A SERVICE to honour the lives of almost 3,000 people who died in Greater Manchester with coronavirus has taken place.

Yesterday’s ceremony, held at Manchester Cathedral, was attended by around 30 people, including mayors from across the borough, the emergency services, and the high sheriff. 

Prayers were said to mark each of the 2,933 lives lost across Greater Manchester
Bishop of Manchester, the Right Rev David Walker, said: “We are here first to honour each of those lives.

“Each person whose life has ended through this disease was a precious child of God, a precious human individual, somebody’s son, daughter, husband, wife, friend, parent, grandparent.

“We mourn them and we honour them, particularly today because it hasn’t been possible in most cases for them to have the kind of funeral rites that we would have expected.

“Today is a small step to saying that their lives count, and that the loss of them matters to us.

This Is Lancashire:

“Whenever we gather to remember those who have died as a result of a particular event, we do so in part to avoid, as far as we can, a repetition of what has caused their death.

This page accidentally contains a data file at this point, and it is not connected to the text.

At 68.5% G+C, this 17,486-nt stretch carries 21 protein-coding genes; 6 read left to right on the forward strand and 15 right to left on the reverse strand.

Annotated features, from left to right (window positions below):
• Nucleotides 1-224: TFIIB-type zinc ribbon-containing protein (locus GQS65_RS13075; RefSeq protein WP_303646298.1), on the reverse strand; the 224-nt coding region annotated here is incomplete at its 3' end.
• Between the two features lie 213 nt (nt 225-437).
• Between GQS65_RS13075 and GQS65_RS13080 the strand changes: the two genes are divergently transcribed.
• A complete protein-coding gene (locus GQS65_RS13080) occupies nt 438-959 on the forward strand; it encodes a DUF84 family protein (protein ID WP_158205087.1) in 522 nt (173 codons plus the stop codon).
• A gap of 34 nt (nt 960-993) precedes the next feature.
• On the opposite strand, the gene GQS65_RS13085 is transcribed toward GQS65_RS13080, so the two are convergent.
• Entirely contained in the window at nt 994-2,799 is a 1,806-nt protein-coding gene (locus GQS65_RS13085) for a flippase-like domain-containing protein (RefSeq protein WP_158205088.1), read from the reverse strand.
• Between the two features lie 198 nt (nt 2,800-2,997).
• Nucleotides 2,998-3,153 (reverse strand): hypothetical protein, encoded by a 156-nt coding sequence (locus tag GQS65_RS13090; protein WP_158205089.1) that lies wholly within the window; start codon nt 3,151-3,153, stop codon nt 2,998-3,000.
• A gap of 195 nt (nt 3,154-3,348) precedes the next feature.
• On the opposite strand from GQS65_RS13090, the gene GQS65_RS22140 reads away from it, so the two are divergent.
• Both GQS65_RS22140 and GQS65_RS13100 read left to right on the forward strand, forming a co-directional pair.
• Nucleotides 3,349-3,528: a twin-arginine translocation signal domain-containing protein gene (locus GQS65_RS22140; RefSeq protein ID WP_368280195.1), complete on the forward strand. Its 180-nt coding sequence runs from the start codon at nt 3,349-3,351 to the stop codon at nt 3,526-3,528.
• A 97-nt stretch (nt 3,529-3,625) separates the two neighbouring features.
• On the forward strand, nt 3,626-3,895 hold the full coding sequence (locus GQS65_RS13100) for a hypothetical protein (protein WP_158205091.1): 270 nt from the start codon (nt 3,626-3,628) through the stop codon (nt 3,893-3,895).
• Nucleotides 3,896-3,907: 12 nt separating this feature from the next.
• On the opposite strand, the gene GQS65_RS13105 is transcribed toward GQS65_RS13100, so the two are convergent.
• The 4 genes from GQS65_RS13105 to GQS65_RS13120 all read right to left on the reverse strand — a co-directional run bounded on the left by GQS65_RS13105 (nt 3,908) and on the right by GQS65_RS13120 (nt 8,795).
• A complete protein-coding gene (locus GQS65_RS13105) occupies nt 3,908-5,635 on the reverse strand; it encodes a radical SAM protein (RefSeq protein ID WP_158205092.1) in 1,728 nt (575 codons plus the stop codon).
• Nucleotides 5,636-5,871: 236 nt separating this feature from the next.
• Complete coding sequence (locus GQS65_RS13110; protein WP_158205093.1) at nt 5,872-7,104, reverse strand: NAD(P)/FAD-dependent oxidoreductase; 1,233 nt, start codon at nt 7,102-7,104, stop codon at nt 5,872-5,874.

“Part of what we’re doing today, at a time when coronavirus is still amok, we meet to pledge ourselves to stay safe, to do what we can to avoid the reccurance of outbreaks among our own communities and further deaths – we haven’t yet seen the last deaths of coronavirus in Greater Manchester.” 

The 30 minute service was live-streamed to the cathedral’s Facebook page, where a number of mourning families watched from their homes. 

A covid-19 memorial candle was lit during the interfaith ceremony.

Mayor of Greater Manchester Andy Burnham spoke at the service. 

He said: “As the world slowly reawakens into a new normal, it just would not feel right to move on, as people say, without taking this moment to pause, to reflect on what has happened these last few months and who we have lost, all of them.

READ MORE: Loved and lost: The 226 people who have died across borough after contracting coronavirus

“These were people who looked after us when we were growing up, people who taught us, who cleaned our streets, our hospitals, our offices, our churches, who drove our buses, trams and trains, who poured our pints, served our food and shared a joke as they did it.

“People who put out fires, kept our streets safe, but most of all people who dedicated themselves to the care of others and we think most of them today.”

An online book of remembrance to form a permanent tribute to those in the region who lost their lives to the virus was also launched.

The memorial, built by volunteers from agency Reason Digital, will allow people who have been bereaved to upload the name and personal details of their loved one, along with a picture and tribute.

Those who worked for the NHS and in social care will have a rainbow symbol added to their memory.

The book of remembrance can be found at gmremembers.org.uk.